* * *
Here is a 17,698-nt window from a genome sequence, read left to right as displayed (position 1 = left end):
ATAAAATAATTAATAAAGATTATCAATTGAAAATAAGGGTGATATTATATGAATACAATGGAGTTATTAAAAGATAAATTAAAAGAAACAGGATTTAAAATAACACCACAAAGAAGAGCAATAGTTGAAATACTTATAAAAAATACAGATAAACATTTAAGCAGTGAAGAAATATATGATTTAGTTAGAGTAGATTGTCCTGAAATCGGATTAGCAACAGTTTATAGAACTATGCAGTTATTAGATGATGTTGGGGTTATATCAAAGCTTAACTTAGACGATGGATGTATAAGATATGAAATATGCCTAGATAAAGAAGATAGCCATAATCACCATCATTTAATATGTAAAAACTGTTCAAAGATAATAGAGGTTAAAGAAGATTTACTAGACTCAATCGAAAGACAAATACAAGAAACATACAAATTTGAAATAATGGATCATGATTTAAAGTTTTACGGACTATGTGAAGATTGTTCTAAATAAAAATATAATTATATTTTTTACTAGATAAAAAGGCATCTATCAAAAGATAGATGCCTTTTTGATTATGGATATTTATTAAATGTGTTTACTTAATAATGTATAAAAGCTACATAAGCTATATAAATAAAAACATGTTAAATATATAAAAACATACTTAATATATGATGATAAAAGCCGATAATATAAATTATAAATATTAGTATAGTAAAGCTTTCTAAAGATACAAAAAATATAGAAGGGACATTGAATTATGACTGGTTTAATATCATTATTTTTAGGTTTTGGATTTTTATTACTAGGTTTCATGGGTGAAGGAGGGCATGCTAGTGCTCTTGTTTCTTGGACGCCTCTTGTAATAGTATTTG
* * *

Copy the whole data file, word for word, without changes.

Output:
Here is a 17,698-nt window from a genome sequence, read left to right as displayed (position 1 = left end):
ATAAAATAATTAATAAAGATTATCAATTGAAAATAAGGGTGATATTATATGAATACAATGGAGTTATTAAAAGATAAATTAAAAGAAACAGGATTTAAAATAACACCACAAAGAAGAGCAATAGTTGAAATACTTATAAAAAATACAGATAAACATTTAAGCAGTGAAGAAATATATGATTTAGTTAGAGTAGATTGTCCTGAAATCGGATTAGCAACAGTTTATAGAACTATGCAGTTATTAGATGATGTTGGGGTTATATCAAAGCTTAACTTAGACGATGGATGTATAAGATATGAAATATGCCTAGATAAAGAAGATAGCCATAATCACCATCATTTAATATGTAAAAACTGTTCAAAGATAATAGAGGTTAAAGAAGATTTACTAGACTCAATCGAAAGACAAATACAAGAAACATACAAATTTGAAATAATGGATCATGATTTAAAGTTTTACGGACTATGTGAAGATTGTTCTAAATAAAAATATAATTATATTTTTTACTAGATAAAAAGGCATCTATCAAAAGATAGATGCCTTTTTGATTATGGATATTTATTAAATGTGTTTACTTAATAATGTATAAAAGCTACATAAGCTATATAAATAAAAACATGTTAAATATATAAAAACATACTTAATATATGATGATAAAAGCCGATAATATAAATTATAAATATTAGTATAGTAAAGCTTTCTAAAGATACAAAAAATATAGAAGGGACATTGAATTATGACTGGTTTAATATCATTATTTTTAGGTTTTGGATTTTTATTACTAGGTTTCATGGGTGAAGGAGGGCATGCTAGTGCTCTTGTTTCTTGGACGCCTCTTGTAATAGTATTTG